**Type**

Callable[[int(opens in a new tab), np.ndarray, float(opens in a new tab), dict(opens in a new tab)[str(opens in a new tab), Any]], None] | None

**Parameters**

**estimator**(*BaseEstimator*) – The estimator primitive.**fidelity**(*BaseStateFidelity*) – The fidelity class using primitives.**ansatz**(*QuantumCircuit*) – A parameterized circuit used as ansatz for the wave function.**optimizer**(*Optimizer**|**Minimizer**| Sequence[**Optimizer**|**Minimizer**]*) – A classical optimizer or a list of optimizers, one for every k-th eigenvalue.**callable**(*Can either be a Qiskit optimizer or a*) – that takes an array as input and returns a Qiskit or SciPy optimization result.**k**(*int*(opens in a new tab)) – The number of eigenvalues to return. Returns the lowest k eigenvalues.**betas**(*Sequence[**float*(opens in a new tab)*] | None*) – Beta parameters in the VQD paper. Should have length k - 1, with k the number of excited states. These hyperparameters balance the contribution of each overlap term to the cost function and have a default value computed as the mean square sum of the coefficients of the observable.**initial_point**(*Sequence[**float*(opens in a new tab)*] | Sequence[Sequence[**float*(opens in a new tab)*]] | None*) – An optional initial point (i.e. initial parameter values) or a list of initial points (one for every k-th eigenvalue) for the optimizer. If`None`

then VQD will look to the ansatz for a preferred point and if not will simply compute a random one.**callback**(*Callable[[**int*(opens in a new tab)*, np.ndarray,**float*(opens in a new tab)*,**dict*(opens in a new tab)*[**str*(opens in a new tab)*, Any]], None] | None*) – A callback that can access the intermediate data during the optimization. Four parameter values are passed to the callback as follows during each evaluation by the optimizer: the evaluation count, the optimizer parameters for the ansatz, the estimated value, the estimation metadata, and the current step.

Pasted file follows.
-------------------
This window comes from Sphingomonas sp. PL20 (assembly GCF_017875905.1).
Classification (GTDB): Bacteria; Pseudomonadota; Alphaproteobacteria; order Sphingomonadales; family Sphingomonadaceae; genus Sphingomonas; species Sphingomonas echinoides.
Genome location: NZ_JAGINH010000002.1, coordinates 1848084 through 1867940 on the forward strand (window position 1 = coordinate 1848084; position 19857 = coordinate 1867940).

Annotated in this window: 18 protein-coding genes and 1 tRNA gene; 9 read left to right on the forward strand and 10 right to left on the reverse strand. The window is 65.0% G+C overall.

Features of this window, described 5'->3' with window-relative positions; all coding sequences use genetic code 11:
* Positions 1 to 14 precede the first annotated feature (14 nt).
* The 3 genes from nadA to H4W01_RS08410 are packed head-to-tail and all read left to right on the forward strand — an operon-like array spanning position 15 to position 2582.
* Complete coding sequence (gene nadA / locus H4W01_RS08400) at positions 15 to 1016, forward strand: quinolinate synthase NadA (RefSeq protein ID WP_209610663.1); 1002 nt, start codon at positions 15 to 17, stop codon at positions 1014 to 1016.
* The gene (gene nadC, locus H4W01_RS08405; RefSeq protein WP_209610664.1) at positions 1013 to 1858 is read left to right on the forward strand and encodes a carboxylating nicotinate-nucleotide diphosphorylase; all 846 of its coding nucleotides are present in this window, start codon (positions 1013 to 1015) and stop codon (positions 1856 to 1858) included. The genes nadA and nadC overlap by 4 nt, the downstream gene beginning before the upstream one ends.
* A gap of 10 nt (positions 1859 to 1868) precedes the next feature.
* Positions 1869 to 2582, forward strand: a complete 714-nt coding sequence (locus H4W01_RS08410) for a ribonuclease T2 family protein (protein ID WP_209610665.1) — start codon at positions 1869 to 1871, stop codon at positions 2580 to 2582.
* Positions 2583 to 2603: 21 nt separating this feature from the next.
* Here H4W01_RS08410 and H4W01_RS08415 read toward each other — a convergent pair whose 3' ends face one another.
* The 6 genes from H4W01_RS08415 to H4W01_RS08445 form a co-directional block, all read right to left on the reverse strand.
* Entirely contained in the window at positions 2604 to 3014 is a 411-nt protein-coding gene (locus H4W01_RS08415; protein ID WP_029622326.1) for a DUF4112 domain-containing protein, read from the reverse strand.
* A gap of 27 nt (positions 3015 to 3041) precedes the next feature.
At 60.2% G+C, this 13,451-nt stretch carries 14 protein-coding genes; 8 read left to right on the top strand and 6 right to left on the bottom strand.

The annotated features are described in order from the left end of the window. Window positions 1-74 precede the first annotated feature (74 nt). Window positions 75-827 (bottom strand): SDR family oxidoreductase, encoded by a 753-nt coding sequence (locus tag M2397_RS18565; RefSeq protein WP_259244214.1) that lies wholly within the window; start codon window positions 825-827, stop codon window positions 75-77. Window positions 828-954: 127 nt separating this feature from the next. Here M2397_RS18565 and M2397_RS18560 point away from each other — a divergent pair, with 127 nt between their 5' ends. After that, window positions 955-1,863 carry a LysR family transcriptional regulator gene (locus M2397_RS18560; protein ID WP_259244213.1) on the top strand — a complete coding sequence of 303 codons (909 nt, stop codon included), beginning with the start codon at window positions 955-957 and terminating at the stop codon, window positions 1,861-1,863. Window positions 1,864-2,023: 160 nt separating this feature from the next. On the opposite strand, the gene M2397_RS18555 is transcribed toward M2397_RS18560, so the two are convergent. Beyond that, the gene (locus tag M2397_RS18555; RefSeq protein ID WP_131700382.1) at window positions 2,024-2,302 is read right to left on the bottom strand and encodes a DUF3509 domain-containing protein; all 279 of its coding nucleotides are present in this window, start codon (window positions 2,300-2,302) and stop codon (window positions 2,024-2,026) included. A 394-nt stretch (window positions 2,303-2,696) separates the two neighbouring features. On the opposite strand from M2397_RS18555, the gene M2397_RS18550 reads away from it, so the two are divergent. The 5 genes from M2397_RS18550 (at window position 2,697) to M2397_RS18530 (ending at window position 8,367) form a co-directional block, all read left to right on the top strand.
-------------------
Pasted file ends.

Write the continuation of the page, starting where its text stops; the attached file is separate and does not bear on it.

## Attributes

### initial_point

Returns initial point.

## Methods

### compute_eigenvalues

`compute_eigenvalues(operator, aux_operators=None)`

Computes the minimum eigenvalue. The `operator`

and `aux_operators`

are supplied here. While an `operator`

is required by algorithms, `aux_operators`

are optional.

**Parameters**

**operator**(*BaseOperator |**PauliSumOp*) – Qubit operator of the observable.**aux_operators**(*ListOrDict[BaseOperator |**PauliSumOp**] | None*) – Optional list of auxiliary operators to be evaluated with the eigenstate of the minimum eigenvalue main result and their expectation values returned. For instance, in chemistry, these can be dipole operators and total particle count operators, so we can get values for these at the ground state.

**Returns**

An eigensolver result.

**Return type**

### supports_aux_operators

*classmethod *`supports_aux_operators()`

Whether computing the expectation value of auxiliary operators is supported.

If the eigensolver computes the eigenvalues of the main operator, then it can compute the expectation value of the `aux_operators`

for that state. Otherwise they will be ignored.

**Returns**

`True`

if `aux_operator`

expectations can be evaluated, `False`

otherwise.

**Return type**